Lens: Voigtlander color-skopar 35mm f2.5
Camera: NEX-7, ISO1600, f4, 1/30, raw
Massimo Troisi has been one of the greatest Italian comedians of all times. For the boys and girls of my generation, Massimo Troisi has been almost a hero, he was some sort of moral model, summed up and consecrated in his last play, Il Postino. The movie has been a huge success, and not only in Italy, since it has been nominated for five Academy Awards (best picture, best director with Michael Radford, best adapted screenplay, best original song, and, obviously, best actor in leading role with Massimo Troisi).
To understand why Massimo Troisi became a sort of unlucky/sad hero, you have to know that he died twelve hours after he finished acting in Il Postino. He knew he was sick, he had been sick since he was nineteen, he had his first cardiac surgery when he was just twenty three. And he should have received another surgery in 1994, but he wanted to act in the movie first.
He probably was afraid that his heart wouldn’t have lasted much longer, and he really wanted to play this last role literally more than anything else. He died because of the fatigue of the movie, while he could have quit acting, received the surgery, and maybe got some more years to live.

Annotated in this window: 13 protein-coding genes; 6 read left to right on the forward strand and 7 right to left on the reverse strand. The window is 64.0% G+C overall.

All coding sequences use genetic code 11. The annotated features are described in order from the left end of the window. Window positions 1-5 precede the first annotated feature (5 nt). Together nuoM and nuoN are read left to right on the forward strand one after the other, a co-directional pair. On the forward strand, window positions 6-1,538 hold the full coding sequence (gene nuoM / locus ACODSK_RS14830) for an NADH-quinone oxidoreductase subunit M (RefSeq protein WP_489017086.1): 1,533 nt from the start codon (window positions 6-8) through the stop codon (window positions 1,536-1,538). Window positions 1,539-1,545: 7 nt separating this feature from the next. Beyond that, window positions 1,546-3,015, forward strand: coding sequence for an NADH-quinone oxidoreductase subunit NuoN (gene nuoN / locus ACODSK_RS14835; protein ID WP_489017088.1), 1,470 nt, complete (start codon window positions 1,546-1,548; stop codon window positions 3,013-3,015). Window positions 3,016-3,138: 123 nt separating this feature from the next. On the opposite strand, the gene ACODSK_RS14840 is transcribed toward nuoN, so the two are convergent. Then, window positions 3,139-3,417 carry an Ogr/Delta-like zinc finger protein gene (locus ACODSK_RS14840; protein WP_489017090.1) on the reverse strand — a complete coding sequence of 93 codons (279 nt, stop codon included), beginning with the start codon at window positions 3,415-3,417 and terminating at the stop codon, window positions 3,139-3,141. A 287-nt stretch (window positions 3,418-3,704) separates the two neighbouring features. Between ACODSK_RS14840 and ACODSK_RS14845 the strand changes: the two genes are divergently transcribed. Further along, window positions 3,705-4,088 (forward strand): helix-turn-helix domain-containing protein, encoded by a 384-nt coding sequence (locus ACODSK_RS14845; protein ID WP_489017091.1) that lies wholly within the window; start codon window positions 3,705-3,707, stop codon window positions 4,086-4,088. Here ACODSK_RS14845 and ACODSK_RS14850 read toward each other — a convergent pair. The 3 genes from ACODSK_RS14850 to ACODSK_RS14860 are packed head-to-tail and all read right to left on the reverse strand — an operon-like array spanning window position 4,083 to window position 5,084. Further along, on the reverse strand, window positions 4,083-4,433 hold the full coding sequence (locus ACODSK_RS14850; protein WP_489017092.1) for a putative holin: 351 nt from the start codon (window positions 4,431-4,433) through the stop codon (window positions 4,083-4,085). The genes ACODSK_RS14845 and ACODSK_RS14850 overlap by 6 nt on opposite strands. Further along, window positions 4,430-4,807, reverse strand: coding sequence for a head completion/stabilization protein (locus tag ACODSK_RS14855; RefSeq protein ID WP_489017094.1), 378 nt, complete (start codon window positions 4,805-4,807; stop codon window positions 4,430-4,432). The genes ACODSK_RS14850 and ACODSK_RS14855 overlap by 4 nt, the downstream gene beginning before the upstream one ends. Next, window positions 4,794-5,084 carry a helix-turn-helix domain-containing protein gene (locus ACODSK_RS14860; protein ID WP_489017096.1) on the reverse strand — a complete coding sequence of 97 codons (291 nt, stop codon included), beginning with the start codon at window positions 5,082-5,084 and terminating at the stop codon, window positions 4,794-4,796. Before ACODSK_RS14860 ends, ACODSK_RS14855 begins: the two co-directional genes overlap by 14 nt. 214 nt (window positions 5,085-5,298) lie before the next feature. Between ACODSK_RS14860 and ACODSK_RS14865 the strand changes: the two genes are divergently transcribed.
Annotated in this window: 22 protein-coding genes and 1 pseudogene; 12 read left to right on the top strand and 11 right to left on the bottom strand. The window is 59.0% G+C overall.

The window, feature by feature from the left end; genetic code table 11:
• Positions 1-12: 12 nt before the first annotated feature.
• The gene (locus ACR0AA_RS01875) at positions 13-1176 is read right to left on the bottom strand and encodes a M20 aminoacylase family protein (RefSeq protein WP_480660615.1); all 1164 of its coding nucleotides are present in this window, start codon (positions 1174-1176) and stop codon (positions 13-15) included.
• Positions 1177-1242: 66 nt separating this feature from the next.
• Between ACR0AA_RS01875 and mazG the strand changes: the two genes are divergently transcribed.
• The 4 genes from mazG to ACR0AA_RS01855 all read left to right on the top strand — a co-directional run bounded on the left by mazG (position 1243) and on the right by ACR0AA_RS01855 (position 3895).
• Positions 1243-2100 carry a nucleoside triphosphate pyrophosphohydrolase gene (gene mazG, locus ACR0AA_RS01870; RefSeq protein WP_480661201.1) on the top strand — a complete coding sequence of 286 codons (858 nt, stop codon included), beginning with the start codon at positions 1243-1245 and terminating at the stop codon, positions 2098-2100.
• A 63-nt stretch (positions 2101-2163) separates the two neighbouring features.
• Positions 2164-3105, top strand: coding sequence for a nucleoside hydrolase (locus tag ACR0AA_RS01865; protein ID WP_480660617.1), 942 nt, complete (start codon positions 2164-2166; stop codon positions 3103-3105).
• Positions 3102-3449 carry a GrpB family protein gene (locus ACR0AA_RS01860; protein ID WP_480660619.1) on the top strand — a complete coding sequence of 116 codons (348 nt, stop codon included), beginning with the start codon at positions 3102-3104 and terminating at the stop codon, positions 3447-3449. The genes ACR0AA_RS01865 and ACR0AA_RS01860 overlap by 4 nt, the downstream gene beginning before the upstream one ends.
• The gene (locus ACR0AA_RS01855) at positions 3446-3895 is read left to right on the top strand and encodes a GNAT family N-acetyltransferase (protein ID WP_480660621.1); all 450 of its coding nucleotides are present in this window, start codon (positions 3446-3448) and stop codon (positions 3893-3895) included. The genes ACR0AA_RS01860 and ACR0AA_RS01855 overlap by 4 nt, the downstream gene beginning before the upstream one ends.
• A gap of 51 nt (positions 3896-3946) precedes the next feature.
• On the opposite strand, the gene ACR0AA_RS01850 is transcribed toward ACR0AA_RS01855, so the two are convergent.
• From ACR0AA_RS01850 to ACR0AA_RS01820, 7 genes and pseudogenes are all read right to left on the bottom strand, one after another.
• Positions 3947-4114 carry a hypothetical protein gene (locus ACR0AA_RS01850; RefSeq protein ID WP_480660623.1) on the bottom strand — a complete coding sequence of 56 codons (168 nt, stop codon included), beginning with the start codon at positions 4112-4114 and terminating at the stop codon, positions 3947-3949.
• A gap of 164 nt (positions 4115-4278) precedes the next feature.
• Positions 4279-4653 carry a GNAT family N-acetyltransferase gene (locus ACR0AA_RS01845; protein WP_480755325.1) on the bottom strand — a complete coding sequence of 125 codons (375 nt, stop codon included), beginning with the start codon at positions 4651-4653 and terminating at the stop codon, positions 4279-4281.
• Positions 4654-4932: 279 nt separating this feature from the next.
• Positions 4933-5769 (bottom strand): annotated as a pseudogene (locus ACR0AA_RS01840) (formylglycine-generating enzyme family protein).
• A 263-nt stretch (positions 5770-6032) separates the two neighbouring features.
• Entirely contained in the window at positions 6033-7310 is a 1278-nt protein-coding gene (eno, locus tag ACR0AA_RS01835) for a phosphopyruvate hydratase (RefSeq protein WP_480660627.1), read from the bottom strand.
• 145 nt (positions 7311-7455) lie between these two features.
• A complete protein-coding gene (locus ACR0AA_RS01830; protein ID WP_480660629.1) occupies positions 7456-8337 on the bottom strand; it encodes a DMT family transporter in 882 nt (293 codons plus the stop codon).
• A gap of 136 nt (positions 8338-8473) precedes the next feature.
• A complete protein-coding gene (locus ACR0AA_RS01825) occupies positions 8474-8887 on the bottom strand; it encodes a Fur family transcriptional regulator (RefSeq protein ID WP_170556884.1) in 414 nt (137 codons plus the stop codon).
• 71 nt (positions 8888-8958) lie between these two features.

This is why Il Postino is considered to be the moral testament of Massimo Troisi, because by watching it you know that there’s something the actor is telling to the audience that was, to him, more important than his own life. So much that, when his job for the movie was over, his sick heart finally stopped pumping.
The daily shot pictures the entrance of the movie theatre in Rome dedicated to the memory of Massimo Troisi. It’s him, in the big central photograph, wearing the costume of the postman he played in Il Postino. If you haven’t seen the movie yet, I suggest you to do it this week: now that you know the “rest of the story” you’ll understand why it is such an essential movie in the Italian culture.